The stakes are death or duty! No man has answered "No!"
Lives must be saved out yonder, on the doomed ship Mexico!
Did ever night look blacker? did sea hiss before?
Did ever women's voices wail more piteous on the shore?
Out from three ports of Lancashire that night went life-boats three,
To fight a splendid battle, manned by Warriors of the Sea!

Along the sands of Southport, brave women held their breath,
For they know that those who loved them, were fighting hard with death,
A cheer went out from Lytham! the tempest toss it back,
As the gallant lads of Lancashire bent to the wave's attack;
And the girls who dwell about St Anne's, with faces white with fright,
Pray'd God would still the tempest, that dark December night.
Sons, husbands, lovers, brothers, they'd given up their all,
These noble English women heart-sick at duty's call;
But not a cheer, or tear, or prayer, from those who bent the knee,
Came out across the waves to nerve those Warriors of the sea!

Three boats went out from Lancashire, but one came back to tell,
The story of that hurricane, the tale of ocean's hell!
All safely reached the Mexico, their trysting-place to keep,
For one there was the rescue, the others in the deep
Fell in the arms of victory! dropped to their lonely grave.
Their passing ball the tempest, their requiem the wave!
They clung to life like sailors, they fell to death like men,
Where, in our roll of heroes? When in our story? When?
Have Englishmen been braver, or fought more loyally.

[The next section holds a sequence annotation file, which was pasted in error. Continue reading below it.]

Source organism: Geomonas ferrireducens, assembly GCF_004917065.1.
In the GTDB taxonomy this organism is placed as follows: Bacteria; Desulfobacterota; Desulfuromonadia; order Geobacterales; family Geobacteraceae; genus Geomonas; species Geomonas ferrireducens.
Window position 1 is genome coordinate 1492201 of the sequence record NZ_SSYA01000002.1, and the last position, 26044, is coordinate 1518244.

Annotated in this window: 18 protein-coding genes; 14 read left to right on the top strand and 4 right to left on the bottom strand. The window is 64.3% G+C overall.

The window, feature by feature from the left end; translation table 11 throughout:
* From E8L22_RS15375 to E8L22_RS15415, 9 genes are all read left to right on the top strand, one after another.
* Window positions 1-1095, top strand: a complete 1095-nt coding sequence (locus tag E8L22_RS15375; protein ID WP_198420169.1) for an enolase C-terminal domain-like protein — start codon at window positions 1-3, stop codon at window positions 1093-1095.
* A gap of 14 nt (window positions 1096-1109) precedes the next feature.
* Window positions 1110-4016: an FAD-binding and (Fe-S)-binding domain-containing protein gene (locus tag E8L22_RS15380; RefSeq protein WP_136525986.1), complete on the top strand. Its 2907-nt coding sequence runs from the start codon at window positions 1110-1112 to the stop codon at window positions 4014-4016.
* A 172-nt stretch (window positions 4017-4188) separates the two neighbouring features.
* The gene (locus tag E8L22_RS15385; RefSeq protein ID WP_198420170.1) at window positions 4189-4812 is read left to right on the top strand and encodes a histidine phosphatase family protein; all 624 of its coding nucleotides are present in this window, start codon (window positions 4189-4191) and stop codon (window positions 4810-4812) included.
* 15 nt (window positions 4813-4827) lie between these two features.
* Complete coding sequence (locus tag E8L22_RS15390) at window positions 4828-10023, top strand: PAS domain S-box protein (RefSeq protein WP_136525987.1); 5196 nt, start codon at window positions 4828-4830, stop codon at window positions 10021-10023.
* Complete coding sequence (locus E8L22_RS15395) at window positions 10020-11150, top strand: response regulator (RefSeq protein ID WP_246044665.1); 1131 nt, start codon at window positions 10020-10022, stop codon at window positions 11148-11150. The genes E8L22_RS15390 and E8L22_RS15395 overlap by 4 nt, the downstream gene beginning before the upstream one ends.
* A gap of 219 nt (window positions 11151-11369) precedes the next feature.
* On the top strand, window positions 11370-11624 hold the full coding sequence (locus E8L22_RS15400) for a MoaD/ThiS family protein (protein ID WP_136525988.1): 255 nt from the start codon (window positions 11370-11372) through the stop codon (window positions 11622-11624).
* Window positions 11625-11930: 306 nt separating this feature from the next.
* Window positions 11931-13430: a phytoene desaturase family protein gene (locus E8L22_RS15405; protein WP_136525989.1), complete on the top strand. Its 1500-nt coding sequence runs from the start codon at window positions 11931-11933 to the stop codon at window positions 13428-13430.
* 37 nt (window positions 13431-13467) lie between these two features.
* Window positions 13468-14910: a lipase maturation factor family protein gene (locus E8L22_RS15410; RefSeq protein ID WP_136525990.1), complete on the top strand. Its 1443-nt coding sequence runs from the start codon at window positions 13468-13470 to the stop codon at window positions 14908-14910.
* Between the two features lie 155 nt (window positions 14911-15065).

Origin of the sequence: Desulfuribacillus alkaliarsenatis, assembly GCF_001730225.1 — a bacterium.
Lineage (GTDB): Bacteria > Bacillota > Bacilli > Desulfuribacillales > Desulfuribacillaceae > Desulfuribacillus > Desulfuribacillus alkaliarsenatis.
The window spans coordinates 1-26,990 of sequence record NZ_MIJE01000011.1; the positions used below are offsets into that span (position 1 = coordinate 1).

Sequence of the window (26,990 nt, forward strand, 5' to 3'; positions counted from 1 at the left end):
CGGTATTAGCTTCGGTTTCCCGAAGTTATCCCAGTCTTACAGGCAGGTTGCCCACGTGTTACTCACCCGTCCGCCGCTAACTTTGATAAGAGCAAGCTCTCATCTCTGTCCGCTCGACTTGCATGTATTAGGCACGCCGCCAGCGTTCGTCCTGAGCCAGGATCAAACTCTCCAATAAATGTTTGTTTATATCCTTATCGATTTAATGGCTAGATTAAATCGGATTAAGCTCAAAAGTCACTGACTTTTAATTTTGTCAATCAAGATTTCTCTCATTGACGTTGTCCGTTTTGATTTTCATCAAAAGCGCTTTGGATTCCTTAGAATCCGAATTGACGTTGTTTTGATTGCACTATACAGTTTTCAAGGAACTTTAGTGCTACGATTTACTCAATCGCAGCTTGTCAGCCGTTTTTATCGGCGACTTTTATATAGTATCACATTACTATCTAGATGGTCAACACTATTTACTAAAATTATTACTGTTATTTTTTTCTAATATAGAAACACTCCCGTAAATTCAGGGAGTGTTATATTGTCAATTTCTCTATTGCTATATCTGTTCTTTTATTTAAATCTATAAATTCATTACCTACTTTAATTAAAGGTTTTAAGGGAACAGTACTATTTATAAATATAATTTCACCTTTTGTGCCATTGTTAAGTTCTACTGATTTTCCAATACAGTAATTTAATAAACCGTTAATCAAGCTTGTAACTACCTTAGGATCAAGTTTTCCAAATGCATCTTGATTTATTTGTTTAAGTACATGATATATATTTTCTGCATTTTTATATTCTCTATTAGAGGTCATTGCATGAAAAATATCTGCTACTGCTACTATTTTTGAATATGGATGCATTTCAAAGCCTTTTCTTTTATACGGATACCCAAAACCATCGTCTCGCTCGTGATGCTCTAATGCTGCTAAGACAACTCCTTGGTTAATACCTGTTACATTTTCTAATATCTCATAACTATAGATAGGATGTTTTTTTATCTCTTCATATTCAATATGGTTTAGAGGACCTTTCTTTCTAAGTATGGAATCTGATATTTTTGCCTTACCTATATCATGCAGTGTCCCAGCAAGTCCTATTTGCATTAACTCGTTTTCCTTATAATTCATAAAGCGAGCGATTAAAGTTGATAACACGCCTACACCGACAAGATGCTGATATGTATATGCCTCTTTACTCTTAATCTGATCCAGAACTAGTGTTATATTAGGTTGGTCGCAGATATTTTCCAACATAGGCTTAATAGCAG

With death that comes by duty to the Warriors of the Sea!

One boat cane back to Lytham! Its noble duty done.
But at St Anne's and Southport the prize of Death was won!
Won by those gallant fellows, who went men's lives to save,
And died there crown'd with glory! enthroned upon the wave!
Within a rope's throw of the wreck, the English sailors fell,
A blessing on their faithful lips, when ocean rang their knell;
Weep not for them, dear women! cease wringing of your hands!
Go out to meet your heroes across the Southport sands!
Grim Death for them is stingless! The Grave has victory!
Cross oars and bear them nob'y home! Brave warriors of the sea!

When in dark nights of winter, fierce storms of wind and rain,
Howl round the cosy homestead, and lash the window-pane.
When over hill and tree top, we hear the tempests roar,
And hurricanes go sweeping on, from valley to the shore,
When nature seems to stand at bay, and silent terror comes,
And those we love on earth the best are gathered in our homes!
Think of the sailors round the coast, who, braving sleet or snow.
Leave sweethearts, wives, and little ones, when duty bids them go!
Think of our sea-grit island! a harbour where alone,
No Englishman to save a life has failed to risk his own!
Then when the storm howls loudest, pray, of your charity.
That God will bless the Life-Boat! and the Warriors of the Sea!

Dec. 1886

In the landing building
Photos taken November 2nd 2002. Courtesy of Han Freeke. 

Timaru Herald, 5 June 1869, Page 5
An inquest was held on the 31st ult., by the district Coroner, B. Woollcombe, Esq. at the Royal Hotel, on the body of Duncan Cameron, who was drowned on the 24th instant, by the capsizing of the lifeboat A jury of fourteen was empanelled, of whom Mr George Healey was elected foreman. The following evidence was taken : Edward Newton, sworn, deposed: I am a mariner, employed on the surf boats at Timaru. I identify the body lying here as the body of Duncan Cameron. I last saw him alive on the 24th May. Between one and two o'clock deceased got into the lifeboat with me and others. He took the steer-oar and took the stroke-oar. I here were three attempts made to launch the lifeboat while we were in it. The drawback or undertoe [sic] took her off at last with only four oars in the boat. I thought we were clear of the surf, when a heavy sea came up and ran the boat astern and capsized her.